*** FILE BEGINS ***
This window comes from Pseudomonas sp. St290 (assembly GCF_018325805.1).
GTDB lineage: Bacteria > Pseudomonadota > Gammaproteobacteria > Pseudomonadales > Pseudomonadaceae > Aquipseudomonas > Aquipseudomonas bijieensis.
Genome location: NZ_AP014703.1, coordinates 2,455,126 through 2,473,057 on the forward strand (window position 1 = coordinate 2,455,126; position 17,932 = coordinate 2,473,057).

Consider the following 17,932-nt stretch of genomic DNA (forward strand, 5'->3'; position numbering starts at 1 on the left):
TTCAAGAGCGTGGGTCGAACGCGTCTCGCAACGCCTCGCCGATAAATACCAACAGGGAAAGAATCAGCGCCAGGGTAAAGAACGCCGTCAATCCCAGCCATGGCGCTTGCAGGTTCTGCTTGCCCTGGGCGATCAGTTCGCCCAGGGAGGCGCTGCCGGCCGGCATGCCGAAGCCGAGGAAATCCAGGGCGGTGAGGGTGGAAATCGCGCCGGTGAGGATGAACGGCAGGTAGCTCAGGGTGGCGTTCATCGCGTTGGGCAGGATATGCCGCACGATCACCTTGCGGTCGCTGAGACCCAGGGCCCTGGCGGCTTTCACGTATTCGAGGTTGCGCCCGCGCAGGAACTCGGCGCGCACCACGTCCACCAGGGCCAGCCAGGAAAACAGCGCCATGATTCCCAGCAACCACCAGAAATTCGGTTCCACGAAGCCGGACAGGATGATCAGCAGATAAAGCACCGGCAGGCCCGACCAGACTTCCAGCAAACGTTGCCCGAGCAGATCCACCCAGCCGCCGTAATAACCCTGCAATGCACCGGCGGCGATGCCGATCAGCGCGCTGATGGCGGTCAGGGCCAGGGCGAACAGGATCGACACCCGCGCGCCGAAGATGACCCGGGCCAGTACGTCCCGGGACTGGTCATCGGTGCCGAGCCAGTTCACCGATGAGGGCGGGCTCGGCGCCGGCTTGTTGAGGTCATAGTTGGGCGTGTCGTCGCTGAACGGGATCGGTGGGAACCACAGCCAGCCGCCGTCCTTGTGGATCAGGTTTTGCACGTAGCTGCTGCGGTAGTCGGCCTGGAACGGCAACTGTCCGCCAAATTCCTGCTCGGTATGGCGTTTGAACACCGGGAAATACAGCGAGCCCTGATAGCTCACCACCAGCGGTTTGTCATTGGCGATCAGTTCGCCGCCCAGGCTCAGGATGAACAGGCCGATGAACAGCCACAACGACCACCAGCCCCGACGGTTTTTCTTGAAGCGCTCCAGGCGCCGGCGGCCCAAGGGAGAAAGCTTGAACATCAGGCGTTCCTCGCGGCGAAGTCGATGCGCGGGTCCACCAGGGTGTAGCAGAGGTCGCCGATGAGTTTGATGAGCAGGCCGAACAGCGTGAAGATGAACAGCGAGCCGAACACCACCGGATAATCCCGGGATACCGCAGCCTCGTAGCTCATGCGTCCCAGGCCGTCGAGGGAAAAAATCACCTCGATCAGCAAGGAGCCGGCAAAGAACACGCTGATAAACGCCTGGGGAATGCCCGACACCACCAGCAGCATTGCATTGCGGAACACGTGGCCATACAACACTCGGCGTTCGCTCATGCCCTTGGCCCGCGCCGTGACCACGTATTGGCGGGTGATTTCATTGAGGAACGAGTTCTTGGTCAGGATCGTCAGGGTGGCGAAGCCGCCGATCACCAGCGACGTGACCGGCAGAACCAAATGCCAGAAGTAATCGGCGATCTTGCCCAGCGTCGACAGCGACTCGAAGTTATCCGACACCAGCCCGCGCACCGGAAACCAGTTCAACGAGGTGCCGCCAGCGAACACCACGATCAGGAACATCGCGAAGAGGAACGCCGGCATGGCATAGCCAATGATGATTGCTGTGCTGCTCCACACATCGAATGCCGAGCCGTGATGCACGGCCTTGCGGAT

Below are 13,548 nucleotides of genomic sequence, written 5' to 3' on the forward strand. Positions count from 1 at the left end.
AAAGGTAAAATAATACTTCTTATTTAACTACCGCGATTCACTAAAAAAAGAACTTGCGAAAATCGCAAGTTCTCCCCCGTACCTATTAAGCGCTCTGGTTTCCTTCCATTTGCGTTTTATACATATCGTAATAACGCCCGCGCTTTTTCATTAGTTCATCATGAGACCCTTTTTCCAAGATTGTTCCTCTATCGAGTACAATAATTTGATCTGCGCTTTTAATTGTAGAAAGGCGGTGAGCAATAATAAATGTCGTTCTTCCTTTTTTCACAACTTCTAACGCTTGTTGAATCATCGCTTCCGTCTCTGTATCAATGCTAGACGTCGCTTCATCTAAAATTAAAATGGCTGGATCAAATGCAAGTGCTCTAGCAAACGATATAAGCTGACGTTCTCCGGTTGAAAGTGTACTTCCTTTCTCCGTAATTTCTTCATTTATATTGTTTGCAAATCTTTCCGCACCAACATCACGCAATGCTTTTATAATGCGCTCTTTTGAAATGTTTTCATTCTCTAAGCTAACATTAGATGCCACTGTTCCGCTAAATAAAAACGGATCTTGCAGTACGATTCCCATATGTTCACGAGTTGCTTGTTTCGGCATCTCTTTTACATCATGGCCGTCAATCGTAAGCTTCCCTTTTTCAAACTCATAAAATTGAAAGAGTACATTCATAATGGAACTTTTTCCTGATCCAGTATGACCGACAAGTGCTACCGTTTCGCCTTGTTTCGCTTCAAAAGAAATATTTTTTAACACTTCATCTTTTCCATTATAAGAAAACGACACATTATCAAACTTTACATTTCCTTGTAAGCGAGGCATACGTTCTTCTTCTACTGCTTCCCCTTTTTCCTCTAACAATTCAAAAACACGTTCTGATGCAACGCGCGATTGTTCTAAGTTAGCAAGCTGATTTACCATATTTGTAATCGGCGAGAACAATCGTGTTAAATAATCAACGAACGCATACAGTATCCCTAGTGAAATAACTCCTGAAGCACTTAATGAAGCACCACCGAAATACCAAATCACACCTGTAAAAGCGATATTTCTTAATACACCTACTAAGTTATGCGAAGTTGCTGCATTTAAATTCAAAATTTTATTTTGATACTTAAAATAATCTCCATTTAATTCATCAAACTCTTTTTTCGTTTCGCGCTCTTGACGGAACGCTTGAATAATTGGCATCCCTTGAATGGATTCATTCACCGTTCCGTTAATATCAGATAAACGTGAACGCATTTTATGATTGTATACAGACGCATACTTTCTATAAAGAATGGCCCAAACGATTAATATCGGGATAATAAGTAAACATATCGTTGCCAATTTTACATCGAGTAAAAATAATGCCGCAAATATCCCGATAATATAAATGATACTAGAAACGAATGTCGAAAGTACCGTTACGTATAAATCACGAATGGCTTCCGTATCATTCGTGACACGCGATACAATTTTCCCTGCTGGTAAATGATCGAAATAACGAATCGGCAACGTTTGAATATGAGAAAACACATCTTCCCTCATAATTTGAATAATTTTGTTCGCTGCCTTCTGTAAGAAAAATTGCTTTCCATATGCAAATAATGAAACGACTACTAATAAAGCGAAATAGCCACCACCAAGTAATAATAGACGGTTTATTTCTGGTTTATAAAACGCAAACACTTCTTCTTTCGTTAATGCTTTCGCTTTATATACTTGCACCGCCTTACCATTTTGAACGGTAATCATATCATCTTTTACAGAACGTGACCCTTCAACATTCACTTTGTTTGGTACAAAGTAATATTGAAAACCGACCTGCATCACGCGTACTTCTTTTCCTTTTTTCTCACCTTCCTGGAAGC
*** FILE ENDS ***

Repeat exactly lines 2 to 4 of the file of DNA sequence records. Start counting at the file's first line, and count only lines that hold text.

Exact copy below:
GTDB lineage: Bacteria > Pseudomonadota > Gammaproteobacteria > Pseudomonadales > Pseudomonadaceae > Aquipseudomonas > Aquipseudomonas bijieensis.
Genome location: NZ_AP014703.1, coordinates 2,455,126 through 2,473,057 on the forward strand (window position 1 = coordinate 2,455,126; position 17,932 = coordinate 2,473,057).

Consider the following 17,932-nt stretch of genomic DNA (forward strand, 5'->3'; position numbering starts at 1 on the left):